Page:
Summit County welcomes community supported agriculture program
On Aug. 18, the High Country Conservation Center hosted a grand opening party for its community supported agriculture (CSA) program. More than 50 people attended the pot luck-style celebration.
Attendees learned about growing food at 9,200 ft and got a taste for locally grown produce from dishes made by CSA shareholders. The event showcased the new greenhouses at the Frisco Transit Center, built in the fall of 2015, quadrupling the growing space.
A CSA is a farm operation that’s supported by community members who purchase a produce share in the spring and receive seasonal veggies for 16 weeks throughout the summer. That mutual commitment is the core to the sustainable food model.
Shareholders undertake the risks and investment associated with food production in exchange for fresh food throughout the summer. Part of the experience is the mystery of what will be in the next share. Shareholders pick up produce weekly at a designated time and place, mingling with other program participants and receiving recipes and ideas from farmer Kyla LaPlante.
The Summit CSA operates at Nancy’s Place in Frisco and the Frisco Transfer Center with a total of six greenhouses and over 6,000 square feet of growing space. in
“I am eating veggies I’ve never even heard of,” said CSA shareholder Barbara Strauss in a press release. “It’s a wonderful program and I’m so glad bonus food is going to people in need.”
Bonus crops from the Summit CSA and HC3’s five community gardens are donated to the Summit County WIC and FIRC’s food banks through the Grow to Share food donation program. In 2015, the Grow to Share program served more than 250 families in-need with supplemental, healthy produce. Grow to Share includes an educational component where food recipients gain hands-on experience in the gardens, learning about how food is grown and where it comes from.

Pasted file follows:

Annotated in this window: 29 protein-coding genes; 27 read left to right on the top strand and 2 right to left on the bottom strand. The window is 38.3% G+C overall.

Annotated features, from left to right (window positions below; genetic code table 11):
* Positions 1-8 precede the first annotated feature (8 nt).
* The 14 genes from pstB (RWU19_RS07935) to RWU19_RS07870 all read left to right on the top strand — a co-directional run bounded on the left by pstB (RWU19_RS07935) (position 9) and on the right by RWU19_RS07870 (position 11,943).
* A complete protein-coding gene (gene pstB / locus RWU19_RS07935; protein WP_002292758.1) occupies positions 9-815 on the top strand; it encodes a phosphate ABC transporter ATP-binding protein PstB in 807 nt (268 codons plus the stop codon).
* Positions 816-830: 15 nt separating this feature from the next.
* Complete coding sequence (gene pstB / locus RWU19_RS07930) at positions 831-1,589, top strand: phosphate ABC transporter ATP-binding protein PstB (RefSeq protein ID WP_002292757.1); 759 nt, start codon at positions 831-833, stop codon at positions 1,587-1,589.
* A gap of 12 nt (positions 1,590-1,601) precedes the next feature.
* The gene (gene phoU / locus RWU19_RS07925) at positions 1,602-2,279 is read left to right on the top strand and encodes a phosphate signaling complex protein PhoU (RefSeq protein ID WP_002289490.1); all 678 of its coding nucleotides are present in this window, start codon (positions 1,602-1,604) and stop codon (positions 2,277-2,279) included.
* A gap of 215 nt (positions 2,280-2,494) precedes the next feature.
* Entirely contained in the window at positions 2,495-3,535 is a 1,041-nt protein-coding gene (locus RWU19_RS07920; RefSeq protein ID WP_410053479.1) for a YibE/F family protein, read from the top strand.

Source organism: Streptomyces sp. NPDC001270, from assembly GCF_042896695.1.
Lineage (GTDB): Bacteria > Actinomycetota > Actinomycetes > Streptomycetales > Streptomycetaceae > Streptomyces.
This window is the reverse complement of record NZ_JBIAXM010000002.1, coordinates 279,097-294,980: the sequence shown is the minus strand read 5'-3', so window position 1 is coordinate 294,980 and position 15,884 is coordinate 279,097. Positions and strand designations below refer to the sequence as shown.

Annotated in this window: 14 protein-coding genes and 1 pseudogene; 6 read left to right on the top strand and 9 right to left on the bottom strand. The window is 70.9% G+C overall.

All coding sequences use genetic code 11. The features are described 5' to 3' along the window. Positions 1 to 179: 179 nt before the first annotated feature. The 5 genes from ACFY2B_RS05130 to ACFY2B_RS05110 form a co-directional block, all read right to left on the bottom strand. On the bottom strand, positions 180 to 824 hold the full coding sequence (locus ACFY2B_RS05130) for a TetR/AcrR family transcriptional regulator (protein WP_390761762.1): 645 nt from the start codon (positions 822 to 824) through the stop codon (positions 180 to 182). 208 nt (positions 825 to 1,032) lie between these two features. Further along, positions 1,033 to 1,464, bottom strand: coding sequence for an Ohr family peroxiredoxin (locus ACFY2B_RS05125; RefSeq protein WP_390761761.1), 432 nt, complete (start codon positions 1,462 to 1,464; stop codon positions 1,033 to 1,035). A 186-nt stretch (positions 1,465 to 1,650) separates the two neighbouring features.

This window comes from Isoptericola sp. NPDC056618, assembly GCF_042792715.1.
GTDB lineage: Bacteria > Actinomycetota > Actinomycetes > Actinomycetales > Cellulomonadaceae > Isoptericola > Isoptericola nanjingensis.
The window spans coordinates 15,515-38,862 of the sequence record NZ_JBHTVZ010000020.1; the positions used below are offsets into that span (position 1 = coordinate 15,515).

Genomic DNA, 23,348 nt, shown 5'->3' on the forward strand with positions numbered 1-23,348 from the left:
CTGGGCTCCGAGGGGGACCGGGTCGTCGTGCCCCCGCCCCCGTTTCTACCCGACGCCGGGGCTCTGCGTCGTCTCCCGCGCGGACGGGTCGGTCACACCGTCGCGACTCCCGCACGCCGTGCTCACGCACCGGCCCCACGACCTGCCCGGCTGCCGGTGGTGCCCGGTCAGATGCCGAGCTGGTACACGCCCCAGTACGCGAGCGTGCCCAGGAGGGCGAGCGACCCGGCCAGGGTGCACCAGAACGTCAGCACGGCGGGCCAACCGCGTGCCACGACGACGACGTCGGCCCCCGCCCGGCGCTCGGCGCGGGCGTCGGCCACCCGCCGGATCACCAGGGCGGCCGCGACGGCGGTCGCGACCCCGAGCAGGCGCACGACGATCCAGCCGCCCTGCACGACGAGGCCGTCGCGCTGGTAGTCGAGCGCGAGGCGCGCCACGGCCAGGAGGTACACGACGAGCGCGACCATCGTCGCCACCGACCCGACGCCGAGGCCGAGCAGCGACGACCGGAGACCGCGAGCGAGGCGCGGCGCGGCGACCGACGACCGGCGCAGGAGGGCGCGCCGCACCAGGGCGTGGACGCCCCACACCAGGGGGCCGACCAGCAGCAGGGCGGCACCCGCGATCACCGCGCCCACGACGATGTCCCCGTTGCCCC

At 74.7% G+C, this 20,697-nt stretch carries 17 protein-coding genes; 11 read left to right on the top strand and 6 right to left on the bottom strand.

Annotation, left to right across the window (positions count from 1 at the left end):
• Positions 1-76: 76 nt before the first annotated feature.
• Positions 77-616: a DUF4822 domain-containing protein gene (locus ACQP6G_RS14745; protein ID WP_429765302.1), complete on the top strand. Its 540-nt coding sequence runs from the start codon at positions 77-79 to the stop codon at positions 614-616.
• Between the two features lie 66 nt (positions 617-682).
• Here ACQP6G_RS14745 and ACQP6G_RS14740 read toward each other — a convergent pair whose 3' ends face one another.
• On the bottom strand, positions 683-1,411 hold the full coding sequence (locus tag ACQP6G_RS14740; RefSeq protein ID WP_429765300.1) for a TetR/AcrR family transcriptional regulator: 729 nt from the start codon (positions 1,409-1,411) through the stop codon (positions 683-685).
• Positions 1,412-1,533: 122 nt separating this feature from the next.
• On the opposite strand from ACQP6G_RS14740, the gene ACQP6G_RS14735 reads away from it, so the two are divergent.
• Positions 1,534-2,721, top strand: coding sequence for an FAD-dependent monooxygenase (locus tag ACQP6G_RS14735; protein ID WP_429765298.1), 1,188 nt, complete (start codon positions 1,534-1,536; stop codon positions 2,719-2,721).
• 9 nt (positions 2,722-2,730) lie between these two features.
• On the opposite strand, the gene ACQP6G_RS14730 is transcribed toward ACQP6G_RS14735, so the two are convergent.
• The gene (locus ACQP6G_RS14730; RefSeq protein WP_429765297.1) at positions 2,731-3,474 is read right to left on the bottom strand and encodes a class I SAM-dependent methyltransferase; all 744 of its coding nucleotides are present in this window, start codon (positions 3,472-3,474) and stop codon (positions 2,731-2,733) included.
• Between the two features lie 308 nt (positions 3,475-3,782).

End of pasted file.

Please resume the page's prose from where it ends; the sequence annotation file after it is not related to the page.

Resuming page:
This summer, the Summit CSA has produced 75 shares with veggies ranging from cold hardy greens and root crops to garlic, onions, tomatoes, cucumbers, and potatoes. In 2016, a share cost $250 which is roughly $15/week. The program has a waitlist of 40 people for 2017 illustrating a need for more local food programs.
“We want to thank all our program partners for making our local farm a success,” said Jessie Burley, program manager at HC3, in a press release. “Without the in-kind and capital support of Summit County government, the Town of Frisco, Freeport McMoRan, Breckenridge Grand Vacations, the Breckenridge Restaurant Association, Alexandra Storm, and Norris Designs among others, this project would have been dead in the water. Summit’s commitment to local food and healthy eating is demonstrated by the variety of organizations supporting our small farm.”
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